It is no longer news that the Nigerian Economy is officially in recession.
I have over the past couple of days tried to make sense of what this really means for the common man.
This is a period of general economic decline characterised by inflation, unemployment and insufficient credit for businesses.
There is a drop in Economic Activity. In technical terms a recession is defined as two consecutive quarters of negative economic growth as measured by a country’s GDP.
This can be caused by multiple factors. In this case, Nigeria is yet to come to terms with the drop in global oil prices and adjust appropriately.
There is also a drop in Nigeria’s oil production due to the restiveness in the Niger Delta region.
The banks are weaker because of some policy issues and hence businesses do not have access to credit.
Ideally when this happens the government tries to cushion the effect by instituting and implementing policies and counter policies to stimulate economic growth.
While we all recognise the role government plays in matters relating to the economy, my focus will be on what role entrepreneurs can play. I have read some articles suggesting that Nigerians should cut their expenditure and people proffering all sorts of ideas on how to survive the difficult times. This may work for individuals but the question is how does it help our economy?
How can we help our economy to grow? The first step is that we must be in love with Nigeria. For some it is hard, given the divisive nature of our politics but as young revolutionary entrepreneurs we must rise above this. We must recognise that the larger the local market is the better it is for our businesses.
Some of the politicians who established this ethnic and religious bigotry because of selfish gains will not be around in ten years. The future is ours and we must decide the type of Nigeria we want to see in ten years and beyond. The type of Nigeria we want to leave for our children.
One of my greatest joys is watching the National team comprised of young Nigerians from different ethnic and religious backgrounds unite in prayer while holding hands and as they play on the field to achieve some of the greatest feats in football for any African country.
This simply means that we can unite as Nigerians to make our country great again irrespective of our backgrounds, because this is the only country where we can truly feel a sense of deep rooted heritage.
In my opinion the best way to demonstrate our love for Nigeria is to be productive and patriotic.
To be productive we must add value to the economy by thinking outside the box to produce goods and services that can alleviate our economic problems. To put it simply, we are importing a lot more than we can afford. So we must turn around and produce a lot more than we need so that we can export.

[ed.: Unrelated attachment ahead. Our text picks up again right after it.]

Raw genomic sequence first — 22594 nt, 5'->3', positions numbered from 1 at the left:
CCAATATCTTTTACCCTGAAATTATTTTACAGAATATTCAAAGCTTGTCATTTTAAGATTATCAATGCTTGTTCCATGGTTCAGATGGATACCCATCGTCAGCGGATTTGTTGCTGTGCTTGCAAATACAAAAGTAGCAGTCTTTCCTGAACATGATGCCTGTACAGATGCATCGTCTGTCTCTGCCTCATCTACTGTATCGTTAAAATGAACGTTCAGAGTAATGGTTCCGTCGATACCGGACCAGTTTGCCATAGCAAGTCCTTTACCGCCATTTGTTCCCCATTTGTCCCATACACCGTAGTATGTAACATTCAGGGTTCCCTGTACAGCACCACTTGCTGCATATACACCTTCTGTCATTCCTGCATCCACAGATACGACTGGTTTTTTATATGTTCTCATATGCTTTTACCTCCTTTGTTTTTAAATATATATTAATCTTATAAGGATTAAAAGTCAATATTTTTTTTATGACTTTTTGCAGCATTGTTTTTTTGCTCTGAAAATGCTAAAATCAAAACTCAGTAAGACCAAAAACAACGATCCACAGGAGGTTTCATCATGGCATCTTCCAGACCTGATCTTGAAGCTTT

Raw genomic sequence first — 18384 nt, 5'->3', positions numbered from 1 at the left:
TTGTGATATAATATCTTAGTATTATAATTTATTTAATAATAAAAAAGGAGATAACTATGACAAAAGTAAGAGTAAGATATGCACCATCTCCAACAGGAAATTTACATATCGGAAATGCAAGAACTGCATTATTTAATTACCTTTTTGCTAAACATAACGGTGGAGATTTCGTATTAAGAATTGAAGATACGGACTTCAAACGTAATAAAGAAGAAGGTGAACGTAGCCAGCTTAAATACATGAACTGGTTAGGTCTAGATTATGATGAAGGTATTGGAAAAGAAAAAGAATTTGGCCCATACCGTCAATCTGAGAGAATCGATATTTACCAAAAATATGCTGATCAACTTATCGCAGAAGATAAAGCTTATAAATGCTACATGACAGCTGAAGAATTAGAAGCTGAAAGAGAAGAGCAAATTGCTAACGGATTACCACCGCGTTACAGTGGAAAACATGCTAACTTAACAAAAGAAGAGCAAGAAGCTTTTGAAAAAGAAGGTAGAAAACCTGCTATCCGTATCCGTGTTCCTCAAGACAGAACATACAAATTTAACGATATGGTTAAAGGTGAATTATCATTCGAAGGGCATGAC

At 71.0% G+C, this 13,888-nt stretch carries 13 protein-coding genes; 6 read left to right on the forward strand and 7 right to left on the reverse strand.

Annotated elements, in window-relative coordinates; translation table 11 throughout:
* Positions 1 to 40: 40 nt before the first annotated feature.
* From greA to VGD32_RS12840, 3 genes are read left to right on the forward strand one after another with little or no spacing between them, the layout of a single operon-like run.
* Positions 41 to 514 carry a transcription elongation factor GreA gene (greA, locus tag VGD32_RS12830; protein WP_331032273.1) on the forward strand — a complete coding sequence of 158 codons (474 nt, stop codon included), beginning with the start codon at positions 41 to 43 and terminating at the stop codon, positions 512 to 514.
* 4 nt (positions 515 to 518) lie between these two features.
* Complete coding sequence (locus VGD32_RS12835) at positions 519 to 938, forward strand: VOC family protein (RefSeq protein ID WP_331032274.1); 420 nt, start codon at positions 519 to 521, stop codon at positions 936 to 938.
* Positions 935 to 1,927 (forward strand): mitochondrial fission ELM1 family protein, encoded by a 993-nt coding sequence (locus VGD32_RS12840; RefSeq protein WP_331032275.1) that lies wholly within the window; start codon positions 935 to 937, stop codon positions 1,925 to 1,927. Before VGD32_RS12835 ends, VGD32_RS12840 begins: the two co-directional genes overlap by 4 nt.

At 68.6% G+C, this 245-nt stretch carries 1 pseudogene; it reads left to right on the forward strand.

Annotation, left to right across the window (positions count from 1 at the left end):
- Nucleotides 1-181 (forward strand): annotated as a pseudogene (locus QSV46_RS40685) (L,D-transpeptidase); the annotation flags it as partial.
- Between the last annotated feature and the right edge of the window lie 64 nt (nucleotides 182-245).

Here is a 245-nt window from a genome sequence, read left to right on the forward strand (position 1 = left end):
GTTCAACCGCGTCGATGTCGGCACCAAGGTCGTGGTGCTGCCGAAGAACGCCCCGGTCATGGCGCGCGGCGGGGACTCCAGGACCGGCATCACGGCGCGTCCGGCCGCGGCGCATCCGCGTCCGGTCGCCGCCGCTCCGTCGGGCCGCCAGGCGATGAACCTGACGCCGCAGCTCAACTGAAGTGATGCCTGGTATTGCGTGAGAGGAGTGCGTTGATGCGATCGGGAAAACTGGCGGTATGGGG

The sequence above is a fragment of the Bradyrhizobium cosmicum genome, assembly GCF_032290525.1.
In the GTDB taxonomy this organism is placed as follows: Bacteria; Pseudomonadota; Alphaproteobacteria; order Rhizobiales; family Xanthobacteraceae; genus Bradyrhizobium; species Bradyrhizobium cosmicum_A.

The easy part is to come up with excuses of no power, no capital and so on but the essence is to find a way to overcome these limitations despite its consequences on businesses.
If it were not possible there will be no Nollywood and no Nigerian music industry so widely respected and acknowledged across the globe.
The Nigerian market is large enough to absorb new innovation. Nigerians have the creative skills to also compete globally in the technology industry. The world knows this and they are looking up to us for the next new idea. In my opinion this is primarily the reason the Chief Executive of Facebook Mark Zuckerberg was here.
A lot of young Nigerian Entrepreneurs have excelled in the entertainment, fashion, agriculture and technical fields with little or no government support. If we resolve to continue and sustain this development the government will plead to partner with businesses and not the other way round.
I know a couple of self-made entrepreneurs who have broken away from the chains of poverty and provided employment for hundreds of people by simply adopting a legal do or die approach to success. If they were able to attain such heights then anybody can.
Secondly we must be patriotic and support the Nigerian brand. I know that there are a few issues with the quality of some products but they can’t get better if we do not patronise them.
We must make indigenous products work for us and trend, in that way we will earn global recognition for our products. We can attain self-sufficiency in food production and fashion in the first phase while we continue to develop our technical capacity to produce electronic and computing devices from scratch.
Some companies are already doing this and we must support them.
In no time we will have the full attention of the world and this will be transformed into demand for our products and Nigerian entrepreneurs can start earning foreign exchange irrespective of what happens in the oil industry.
There is a local adage that translates to “The way you revere your own is the way others will”. The ideology is simple and does not require any technical economic explanation.
So as we start the new working week, let us endeavour that the principles of productivity and patriotism guide our decisions and activities.
Join me next week on this channel as we further discuss the challenges entrepreneurs face and how they can contribute effectively to nation building.